For the Love of God, Volume 1/June 24
From Gospel Translations
Deuteronomy 29; Psalm 119:49-72; Isaiah 56; Matthew 4
“THE SECRET THINGS belong to the LORD our God, but the things revealed belong to us and to our children forever, that we may follow all the words of this law” (Deut. 29:29). The two principal points bear reflection.
First, the responsibility of the covenant community in this matter is to focus on the things that God has revealed. They not only belong “to us and to our children forever,” but were given to us in order “that we may follow all the words of this law.” That is the fundamental purpose of placing this text at the end of a long chapter on covenant renewal. True, we cannot know many hidden things. But what has been revealed to us—in this context, the terms of the Mosaic Covenant, with all their vast potential for blessing and judgment—is what must capture our interest and devoted obedience.
Second, we must frankly admit that some things are hidden from our eyes. We really do not understand, for instance, the relationships between time and eternity, nor do we have much of an idea how the God who inhabits eternity discloses himself to us in our finite, space/time history. It is revealed that he does; we have various words to describe certain elements of this disclosure (e.g., Incarnation, accommodation). But we do not know how. We do not know how God can be both personal and sovereign/transcendent; we do not know how the one God can be triune.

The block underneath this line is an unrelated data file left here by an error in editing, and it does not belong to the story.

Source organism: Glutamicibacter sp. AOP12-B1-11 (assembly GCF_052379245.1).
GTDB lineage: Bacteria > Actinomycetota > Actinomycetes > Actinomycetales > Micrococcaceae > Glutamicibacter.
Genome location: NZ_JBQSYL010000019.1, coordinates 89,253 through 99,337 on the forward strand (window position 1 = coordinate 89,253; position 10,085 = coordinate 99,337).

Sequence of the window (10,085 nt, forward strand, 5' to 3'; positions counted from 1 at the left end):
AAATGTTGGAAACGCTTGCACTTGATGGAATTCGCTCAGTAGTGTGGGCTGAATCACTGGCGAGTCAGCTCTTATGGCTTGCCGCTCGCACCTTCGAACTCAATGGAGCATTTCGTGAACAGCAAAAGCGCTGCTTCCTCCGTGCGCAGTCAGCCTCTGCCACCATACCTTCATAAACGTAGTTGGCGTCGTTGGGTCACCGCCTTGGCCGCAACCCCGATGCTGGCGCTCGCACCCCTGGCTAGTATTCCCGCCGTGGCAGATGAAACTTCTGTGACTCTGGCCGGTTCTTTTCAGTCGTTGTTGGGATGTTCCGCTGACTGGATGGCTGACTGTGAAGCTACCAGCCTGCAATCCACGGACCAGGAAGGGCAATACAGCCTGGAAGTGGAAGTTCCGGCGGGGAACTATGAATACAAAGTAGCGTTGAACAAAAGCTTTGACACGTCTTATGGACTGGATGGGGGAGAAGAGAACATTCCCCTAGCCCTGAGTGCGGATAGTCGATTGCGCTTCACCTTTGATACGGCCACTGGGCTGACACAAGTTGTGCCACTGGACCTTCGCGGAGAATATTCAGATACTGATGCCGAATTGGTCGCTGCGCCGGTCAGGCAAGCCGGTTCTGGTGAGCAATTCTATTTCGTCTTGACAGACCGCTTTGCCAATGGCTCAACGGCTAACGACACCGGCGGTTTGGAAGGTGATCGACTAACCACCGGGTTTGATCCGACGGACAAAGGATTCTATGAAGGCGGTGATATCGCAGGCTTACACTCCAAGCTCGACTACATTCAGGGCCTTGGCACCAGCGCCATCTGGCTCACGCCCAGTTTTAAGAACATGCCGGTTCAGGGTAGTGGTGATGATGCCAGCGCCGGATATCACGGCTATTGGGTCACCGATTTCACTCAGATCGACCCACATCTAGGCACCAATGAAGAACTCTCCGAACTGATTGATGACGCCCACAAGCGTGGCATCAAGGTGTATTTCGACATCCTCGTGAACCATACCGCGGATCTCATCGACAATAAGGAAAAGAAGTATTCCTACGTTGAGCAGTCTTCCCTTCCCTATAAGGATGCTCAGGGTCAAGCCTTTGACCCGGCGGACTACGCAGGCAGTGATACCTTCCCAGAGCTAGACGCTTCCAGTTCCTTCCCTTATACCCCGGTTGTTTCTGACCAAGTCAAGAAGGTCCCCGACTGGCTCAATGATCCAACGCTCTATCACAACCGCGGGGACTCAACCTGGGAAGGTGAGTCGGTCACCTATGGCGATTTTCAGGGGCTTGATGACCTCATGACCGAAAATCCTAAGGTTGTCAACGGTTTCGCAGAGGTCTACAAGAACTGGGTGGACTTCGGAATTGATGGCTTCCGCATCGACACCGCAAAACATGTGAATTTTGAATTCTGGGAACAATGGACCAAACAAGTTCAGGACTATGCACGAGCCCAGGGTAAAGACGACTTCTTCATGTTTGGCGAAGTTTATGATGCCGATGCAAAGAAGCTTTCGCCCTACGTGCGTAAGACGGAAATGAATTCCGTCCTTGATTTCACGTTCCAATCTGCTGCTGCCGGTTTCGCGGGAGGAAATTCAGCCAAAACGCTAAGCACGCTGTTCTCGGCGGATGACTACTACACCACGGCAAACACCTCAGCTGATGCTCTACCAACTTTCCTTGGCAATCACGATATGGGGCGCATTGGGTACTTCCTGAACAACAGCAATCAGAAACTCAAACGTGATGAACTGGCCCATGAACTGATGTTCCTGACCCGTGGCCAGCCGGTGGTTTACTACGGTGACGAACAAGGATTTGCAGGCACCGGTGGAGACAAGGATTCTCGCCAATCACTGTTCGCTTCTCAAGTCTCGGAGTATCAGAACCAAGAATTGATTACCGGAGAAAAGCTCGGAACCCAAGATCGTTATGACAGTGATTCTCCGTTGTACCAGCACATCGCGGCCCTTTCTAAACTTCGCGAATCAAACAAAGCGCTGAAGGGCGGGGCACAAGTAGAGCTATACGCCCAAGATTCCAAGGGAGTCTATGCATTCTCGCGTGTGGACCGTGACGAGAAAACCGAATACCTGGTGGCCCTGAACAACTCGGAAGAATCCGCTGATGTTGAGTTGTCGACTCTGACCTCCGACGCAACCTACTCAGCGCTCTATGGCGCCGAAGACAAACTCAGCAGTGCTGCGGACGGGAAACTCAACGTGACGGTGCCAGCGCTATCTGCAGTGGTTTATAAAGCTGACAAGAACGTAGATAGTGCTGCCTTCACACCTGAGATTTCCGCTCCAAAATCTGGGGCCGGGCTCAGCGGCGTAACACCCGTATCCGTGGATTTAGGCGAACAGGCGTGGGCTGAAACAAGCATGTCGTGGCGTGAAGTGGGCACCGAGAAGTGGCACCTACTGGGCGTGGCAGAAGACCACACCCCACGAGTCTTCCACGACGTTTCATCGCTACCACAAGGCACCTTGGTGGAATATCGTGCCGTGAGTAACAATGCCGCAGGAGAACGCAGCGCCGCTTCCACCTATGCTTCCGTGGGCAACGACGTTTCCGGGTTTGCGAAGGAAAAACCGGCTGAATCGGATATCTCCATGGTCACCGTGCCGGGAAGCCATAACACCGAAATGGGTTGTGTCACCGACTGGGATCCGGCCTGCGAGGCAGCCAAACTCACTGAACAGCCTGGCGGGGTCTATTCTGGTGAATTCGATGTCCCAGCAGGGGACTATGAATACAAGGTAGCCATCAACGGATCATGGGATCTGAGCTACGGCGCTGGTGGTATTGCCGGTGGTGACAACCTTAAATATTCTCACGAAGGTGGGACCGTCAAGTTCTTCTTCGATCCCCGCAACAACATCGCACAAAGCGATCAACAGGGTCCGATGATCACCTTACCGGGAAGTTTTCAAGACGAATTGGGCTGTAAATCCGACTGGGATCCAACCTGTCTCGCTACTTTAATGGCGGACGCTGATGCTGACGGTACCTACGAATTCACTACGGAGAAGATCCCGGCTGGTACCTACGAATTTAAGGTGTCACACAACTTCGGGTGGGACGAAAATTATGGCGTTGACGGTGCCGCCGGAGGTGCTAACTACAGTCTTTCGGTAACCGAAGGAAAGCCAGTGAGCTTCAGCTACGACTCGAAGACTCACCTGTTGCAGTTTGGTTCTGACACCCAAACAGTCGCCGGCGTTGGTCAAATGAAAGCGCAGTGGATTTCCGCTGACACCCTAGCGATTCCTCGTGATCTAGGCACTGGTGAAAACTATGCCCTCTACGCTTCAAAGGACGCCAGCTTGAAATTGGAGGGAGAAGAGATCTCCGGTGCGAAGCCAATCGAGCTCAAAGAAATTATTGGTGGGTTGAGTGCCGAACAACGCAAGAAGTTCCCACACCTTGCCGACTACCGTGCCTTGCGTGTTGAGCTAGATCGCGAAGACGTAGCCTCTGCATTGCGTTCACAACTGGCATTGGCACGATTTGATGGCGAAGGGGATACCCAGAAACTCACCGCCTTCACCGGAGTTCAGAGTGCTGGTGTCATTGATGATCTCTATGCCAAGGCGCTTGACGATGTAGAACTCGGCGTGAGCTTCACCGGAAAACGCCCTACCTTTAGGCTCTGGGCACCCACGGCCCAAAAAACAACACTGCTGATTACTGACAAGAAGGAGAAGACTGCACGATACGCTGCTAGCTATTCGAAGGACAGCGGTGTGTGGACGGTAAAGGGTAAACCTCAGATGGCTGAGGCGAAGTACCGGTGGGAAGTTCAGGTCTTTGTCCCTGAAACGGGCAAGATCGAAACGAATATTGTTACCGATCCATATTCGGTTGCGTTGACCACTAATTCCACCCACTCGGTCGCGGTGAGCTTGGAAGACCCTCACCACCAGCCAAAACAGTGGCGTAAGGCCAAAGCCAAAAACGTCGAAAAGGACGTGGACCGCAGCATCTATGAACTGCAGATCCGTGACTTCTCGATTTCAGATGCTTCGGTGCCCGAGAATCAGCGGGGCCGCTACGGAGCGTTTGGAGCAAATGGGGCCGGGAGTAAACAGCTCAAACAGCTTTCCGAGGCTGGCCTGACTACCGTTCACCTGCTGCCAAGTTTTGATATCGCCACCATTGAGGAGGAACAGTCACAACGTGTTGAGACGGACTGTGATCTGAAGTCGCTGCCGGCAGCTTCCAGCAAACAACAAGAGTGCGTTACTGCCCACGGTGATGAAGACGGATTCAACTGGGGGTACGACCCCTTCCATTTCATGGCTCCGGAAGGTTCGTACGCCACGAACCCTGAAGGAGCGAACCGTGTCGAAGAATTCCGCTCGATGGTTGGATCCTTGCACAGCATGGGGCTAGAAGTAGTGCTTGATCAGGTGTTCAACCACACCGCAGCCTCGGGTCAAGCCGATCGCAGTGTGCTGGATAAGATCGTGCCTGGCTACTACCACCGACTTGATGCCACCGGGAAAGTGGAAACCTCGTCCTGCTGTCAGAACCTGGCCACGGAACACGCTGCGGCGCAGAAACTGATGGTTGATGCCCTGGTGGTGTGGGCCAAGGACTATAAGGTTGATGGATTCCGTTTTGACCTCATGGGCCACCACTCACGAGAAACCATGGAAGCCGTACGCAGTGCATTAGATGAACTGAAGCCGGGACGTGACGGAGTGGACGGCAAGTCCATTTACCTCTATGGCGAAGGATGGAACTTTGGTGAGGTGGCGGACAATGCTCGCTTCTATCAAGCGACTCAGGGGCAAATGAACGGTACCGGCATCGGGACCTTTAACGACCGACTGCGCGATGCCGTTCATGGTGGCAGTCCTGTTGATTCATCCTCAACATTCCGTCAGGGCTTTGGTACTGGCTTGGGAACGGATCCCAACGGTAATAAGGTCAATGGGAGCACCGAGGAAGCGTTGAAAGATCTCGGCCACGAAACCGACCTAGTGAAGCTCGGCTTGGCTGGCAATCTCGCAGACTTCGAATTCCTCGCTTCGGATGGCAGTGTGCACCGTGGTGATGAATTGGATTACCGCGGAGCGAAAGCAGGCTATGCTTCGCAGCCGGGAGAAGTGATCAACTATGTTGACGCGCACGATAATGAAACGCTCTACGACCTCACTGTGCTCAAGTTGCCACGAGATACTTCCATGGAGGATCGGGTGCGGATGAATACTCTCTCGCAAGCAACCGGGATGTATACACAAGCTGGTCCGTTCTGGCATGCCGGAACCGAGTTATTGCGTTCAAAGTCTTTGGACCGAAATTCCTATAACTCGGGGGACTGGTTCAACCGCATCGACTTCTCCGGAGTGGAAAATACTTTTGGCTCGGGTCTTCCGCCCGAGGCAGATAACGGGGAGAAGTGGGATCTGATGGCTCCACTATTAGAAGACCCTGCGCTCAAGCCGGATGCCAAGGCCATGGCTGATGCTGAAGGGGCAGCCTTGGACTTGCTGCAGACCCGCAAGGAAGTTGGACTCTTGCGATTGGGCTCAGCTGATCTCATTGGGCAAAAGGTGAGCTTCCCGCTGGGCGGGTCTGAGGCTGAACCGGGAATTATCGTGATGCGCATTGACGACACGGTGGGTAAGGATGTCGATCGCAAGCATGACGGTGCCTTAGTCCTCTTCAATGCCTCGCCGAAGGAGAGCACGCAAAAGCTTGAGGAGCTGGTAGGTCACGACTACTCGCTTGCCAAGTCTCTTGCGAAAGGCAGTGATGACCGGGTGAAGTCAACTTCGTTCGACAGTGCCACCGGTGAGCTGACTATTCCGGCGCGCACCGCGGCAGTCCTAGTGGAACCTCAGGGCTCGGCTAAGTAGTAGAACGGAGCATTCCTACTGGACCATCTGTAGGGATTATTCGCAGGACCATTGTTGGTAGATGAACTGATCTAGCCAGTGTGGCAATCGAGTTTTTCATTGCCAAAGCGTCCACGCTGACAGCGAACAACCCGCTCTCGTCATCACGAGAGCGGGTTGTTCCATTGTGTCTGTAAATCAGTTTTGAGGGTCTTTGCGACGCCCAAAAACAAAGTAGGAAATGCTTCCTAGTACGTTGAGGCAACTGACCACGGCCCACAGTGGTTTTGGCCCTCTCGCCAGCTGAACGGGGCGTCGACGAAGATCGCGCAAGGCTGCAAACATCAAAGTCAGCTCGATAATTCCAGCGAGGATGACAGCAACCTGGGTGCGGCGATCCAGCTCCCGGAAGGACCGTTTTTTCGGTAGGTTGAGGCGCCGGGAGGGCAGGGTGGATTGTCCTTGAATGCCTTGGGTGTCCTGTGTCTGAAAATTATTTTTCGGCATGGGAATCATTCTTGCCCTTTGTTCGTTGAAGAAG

Yet in none of these cases is this a subtle appeal to ignorance, or an irresponsible hiding behind the irrational or the mystical. When we admit—indeed, insist—that there are mysteries about these matters, we do not admit they are nonsensical or self-contradictory. Rather, we are saying that we do not know enough, and we admit our ignorance. What God has not disclosed of himself we cannot know. The secret things belong to God.
Indeed, because of the contrast in the text, the implication is that it would be presumptuous to claim we do know, or even to spend too much time trying to find out—lest we should be presuming on God’s exclusive terrain. Some things may be temporarily hidden to induce us to search: Proverbs 25:2 tells us it is the glory of God to conceal a matter, and the glory of kings to search a matter out, to get to the bottom of things. But that is not a universal rule: the very first sin involved trying to know some hidden things and thus be like God. In such cases, the path of wisdom is reverent worship of him who knows all things, and careful adherence to what he has graciously disclosed.